By ERWIN CHLANDA
The government is lots of talk and little action on developing the renewable energy industry: “Other than encouraging private sector investment in solar power, no specific reduction strategies are identified,” says the Arid Lands Environment Centre (ALEC) in response to the government’s call for comments, due today, on Climate Change Towards 2050.
Right: Solar array at Ayers Rock Resort.
“There is support for a renewable hydrogen export industry but no clear committed Government funding.”
As for the government, they say their “Climate Change Response provides a long-term vision of where we need to go and how we can harness the opportunities.
“A climate change response is a responsible economic strategy. It recognises that as Australia and the world transition to a low-carbon economy and respond to climate risk, those that don’t will be left behind.”
But ALEC says the government should not focus only on the strategies that provide revenue: “There is no detail on the intended legal or policy mechanisms, and the response is vague on … driving the growth in renewables and the hydrogen export industry.”
Community-owned energy infrastructure, including battery technology, need to be investigated, says the Alice Springs-based NGO.
The government is in denial about the scale and severity of the crisis, they say, and solutions are only supported if the proposals are likely to be profitable for private enterprise. There must be a place for communities in the NT playing a role, which could be achieved through a royalty system.
The Climate Change Act should legislate for emissions reduction targets and oblige decision makers to consider climate change.
Public funds are needed to support large scale solar farms that provide public benefits to communities.
Solar panel installations and energy efficiency retrofits should be prioritised for remote communities, public housing and other vulnerable communities.
On greenhouse gas emissions, the government should aim for zero by 2050.
Says the ALEC submission: “There are parts of the NT that may become uninhabitable in several decades.
“The [government] document does not acknowledge the link between economic activity and carbon emissions. Other than energy, there is little guidance on what is required to de-carbonise other industries.
“Certain sectors claim they are carbon neutral, which should be closely scrutinised, especially the unfounded claims of carbon neutrality made by the pastoral estate.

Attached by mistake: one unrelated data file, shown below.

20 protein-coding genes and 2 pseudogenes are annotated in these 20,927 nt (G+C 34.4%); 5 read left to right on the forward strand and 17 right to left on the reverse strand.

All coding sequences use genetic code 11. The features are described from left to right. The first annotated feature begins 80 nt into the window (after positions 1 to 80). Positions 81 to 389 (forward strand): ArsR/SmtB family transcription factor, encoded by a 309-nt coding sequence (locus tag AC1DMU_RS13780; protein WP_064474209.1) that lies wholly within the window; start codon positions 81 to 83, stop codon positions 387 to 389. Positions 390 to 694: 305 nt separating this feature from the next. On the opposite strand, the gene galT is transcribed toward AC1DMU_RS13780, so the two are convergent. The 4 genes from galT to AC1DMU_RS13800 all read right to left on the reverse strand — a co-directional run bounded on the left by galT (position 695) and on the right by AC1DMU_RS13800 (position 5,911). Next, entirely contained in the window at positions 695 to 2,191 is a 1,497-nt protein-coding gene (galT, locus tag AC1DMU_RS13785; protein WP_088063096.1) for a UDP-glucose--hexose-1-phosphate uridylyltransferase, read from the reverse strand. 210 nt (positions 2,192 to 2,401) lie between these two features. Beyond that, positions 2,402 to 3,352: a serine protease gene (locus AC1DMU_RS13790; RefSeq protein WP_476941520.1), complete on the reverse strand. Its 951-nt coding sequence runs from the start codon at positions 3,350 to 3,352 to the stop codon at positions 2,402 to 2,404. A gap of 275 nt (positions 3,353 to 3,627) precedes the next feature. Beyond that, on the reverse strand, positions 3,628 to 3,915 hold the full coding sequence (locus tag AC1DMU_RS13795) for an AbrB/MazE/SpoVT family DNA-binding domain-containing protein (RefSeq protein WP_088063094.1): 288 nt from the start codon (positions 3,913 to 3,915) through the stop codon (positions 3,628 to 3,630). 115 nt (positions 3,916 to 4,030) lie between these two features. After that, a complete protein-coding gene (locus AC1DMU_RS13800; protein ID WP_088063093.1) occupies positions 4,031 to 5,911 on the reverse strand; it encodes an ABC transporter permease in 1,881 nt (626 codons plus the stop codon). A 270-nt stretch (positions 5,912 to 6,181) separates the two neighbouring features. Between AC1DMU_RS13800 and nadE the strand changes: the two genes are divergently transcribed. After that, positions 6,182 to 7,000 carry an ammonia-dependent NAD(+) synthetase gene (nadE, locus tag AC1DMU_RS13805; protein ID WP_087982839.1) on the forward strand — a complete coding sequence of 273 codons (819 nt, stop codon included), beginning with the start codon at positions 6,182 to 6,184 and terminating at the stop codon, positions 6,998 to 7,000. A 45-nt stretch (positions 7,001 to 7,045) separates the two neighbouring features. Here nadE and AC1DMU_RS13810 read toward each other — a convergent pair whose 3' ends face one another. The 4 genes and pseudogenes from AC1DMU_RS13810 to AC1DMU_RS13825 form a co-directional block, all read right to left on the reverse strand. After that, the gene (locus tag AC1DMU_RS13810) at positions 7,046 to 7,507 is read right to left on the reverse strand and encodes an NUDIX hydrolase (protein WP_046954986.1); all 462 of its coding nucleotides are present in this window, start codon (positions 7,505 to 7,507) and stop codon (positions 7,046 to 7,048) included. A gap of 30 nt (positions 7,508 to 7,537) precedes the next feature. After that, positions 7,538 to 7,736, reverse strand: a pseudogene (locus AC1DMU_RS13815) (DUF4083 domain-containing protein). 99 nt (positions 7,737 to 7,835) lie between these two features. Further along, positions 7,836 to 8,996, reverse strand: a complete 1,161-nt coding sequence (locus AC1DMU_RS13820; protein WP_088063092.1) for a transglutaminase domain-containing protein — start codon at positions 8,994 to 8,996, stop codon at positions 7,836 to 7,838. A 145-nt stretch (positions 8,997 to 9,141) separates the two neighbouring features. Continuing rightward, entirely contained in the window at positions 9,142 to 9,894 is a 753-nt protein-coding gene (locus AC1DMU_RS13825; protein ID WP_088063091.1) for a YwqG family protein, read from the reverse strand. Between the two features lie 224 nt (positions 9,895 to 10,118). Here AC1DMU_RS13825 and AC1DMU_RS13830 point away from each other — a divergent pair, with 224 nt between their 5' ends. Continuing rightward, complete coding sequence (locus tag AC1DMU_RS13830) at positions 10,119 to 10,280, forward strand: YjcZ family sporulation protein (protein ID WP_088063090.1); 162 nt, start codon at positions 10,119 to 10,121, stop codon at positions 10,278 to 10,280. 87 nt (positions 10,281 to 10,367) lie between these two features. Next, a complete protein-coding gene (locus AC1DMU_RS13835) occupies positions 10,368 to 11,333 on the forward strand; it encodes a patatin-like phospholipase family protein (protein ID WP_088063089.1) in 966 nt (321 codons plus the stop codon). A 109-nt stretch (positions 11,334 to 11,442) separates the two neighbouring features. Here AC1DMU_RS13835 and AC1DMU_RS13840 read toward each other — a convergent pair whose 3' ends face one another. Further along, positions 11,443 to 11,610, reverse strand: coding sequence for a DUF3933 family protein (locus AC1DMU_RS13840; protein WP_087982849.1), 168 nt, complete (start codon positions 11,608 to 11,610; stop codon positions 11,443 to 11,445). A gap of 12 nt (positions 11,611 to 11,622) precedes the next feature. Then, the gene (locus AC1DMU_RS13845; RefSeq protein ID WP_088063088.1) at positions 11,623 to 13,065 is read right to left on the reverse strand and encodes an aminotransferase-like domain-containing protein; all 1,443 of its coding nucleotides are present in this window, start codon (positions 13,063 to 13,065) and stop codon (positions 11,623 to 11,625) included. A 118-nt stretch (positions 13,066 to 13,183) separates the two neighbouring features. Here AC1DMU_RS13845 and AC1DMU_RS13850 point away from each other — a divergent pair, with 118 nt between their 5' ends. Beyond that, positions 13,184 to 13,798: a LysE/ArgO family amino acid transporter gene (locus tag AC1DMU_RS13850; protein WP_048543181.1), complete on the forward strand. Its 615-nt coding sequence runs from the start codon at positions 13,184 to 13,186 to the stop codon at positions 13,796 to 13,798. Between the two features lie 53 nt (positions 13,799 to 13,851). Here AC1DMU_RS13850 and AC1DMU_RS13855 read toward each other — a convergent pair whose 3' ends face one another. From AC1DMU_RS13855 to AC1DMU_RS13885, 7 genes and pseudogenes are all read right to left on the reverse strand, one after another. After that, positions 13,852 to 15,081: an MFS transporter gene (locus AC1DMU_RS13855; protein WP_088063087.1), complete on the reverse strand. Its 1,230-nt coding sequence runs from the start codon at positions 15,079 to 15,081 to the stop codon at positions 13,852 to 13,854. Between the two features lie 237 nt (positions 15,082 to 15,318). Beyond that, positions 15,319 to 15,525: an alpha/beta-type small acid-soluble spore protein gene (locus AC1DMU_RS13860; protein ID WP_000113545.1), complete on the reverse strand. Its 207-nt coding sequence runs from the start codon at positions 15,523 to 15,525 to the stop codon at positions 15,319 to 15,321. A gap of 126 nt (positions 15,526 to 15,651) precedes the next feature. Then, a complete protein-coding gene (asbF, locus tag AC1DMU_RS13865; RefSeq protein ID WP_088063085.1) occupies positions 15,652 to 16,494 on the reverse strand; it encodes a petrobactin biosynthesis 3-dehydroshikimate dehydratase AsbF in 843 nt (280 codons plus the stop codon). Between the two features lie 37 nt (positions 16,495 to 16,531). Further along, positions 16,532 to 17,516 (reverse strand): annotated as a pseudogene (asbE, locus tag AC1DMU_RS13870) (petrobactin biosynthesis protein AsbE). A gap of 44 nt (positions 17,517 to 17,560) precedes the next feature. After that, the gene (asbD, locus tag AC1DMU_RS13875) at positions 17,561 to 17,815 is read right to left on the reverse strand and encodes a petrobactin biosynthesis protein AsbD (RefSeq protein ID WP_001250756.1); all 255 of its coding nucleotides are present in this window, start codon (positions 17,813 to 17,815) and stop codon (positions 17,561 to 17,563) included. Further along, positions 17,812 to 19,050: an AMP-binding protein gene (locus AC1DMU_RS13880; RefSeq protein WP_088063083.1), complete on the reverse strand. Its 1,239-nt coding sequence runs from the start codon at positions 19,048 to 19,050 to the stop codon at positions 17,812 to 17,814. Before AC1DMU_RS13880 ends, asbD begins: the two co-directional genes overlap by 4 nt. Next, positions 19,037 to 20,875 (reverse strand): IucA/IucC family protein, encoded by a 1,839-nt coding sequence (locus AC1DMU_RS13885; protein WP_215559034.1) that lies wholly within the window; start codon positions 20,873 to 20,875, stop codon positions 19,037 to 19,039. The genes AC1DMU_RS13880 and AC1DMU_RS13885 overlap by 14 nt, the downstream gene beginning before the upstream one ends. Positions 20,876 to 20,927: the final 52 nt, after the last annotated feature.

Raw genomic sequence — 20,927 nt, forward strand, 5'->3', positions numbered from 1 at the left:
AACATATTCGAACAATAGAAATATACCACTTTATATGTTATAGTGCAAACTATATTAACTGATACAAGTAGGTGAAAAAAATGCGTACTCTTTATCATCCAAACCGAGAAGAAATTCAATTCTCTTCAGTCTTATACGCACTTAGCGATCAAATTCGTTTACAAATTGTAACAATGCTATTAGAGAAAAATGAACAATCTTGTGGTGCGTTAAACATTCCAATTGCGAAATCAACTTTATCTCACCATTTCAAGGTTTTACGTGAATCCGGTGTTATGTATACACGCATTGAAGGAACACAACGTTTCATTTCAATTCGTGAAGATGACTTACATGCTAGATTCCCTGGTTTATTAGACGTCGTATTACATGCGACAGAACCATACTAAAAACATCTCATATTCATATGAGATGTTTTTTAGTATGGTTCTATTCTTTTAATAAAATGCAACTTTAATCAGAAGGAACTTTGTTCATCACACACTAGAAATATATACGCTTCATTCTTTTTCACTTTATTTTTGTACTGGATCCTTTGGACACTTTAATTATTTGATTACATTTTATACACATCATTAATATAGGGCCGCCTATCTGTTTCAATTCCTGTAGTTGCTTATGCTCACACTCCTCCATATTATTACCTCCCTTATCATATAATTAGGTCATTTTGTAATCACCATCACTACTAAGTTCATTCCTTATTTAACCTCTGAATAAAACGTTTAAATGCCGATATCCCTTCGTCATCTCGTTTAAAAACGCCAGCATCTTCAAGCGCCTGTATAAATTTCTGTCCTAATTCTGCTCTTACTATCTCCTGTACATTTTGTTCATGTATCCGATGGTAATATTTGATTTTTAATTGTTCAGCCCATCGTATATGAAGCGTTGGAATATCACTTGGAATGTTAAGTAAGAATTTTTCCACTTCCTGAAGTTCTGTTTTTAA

“An inherent contradiction in the plan is the role of the NT Gas Strategy in driving investment in gas fuelled industries. A renewable powered economy and gas based manufacturing industries are fundamentally incompatible.
“This paradox undermines the entire [government] Response and risks community trust in the NTG’s ability to keep communities safe.
“[Claims] an onshore gas industry would have a role to play in reducing global energy emissions by displacing coal consumption [are] inconsistent with findings from the IPCC [Intergovernmental Panel on Climate Change], which has concluded that gas usage must decline by 15% by 2030.
Solar plant at Hermannsburg, now defunct.
“NTG actions to prevent a temperature rise of more than 1.5 degrees C [are] inconsistent with an industry development plan for onshore gas and petroleum, including manufacturing.”
ALEC says climate change policy must address the underlying causes of vulnerability and exposure in order to reduce the impact of extreme temperatures and volatile weather: “This will require unprecedented collaboration across agencies, departments and civil society organisations – details notably absent in the Response.
“In addition, the paper does not acknowledge the importance of water security as a key issue in climate adaptation. Addressing current crises in water supply and quality for remote communities will be a core adaptation strategy but is not a policy commitment.
“The Response does not acknowledge the severe impacts of climate change on health. There is ample evidence connecting extreme heat and mortality, with heat waves causing more deaths than any other climate-related event.
“Existing infrastructure, particularly in remote regions, is not designed to cope with extreme heat days, let alone the projected extreme heat waves. Poor infrastructure combined with some of the highest rates in the world of chronic respiratory, cardiac and renal diseases, means that climate change presents an extreme health risk for the NT.”
If the NT Government is seeking to utilise Aboriginal land for carbon sequestration, the terms of such an arrangement need to be determined by the landholders, says the ALEC submission: “Significant work must be done to strengthen the voice of Aboriginal landowners and their rights to water; not only economic but also cultural and access rights.”
ALEC says it will continue to lead in the development of climate policy while galvanising community action to ensure that the Northern Territory remains a vibrant and viable place to live: “We pledge to work closely with the NT Government towards a low carbon future, but we will not accept that shale gas fracking has a role in this future.”
The Town Council says it will be making a submission to the NT Climate Change Response and this submission will be made public in the council papers for the November round of meetings.
The Chamber of Commerce and Tourism Central Australia did not respond to invitations for comment from the Alice Springs News.
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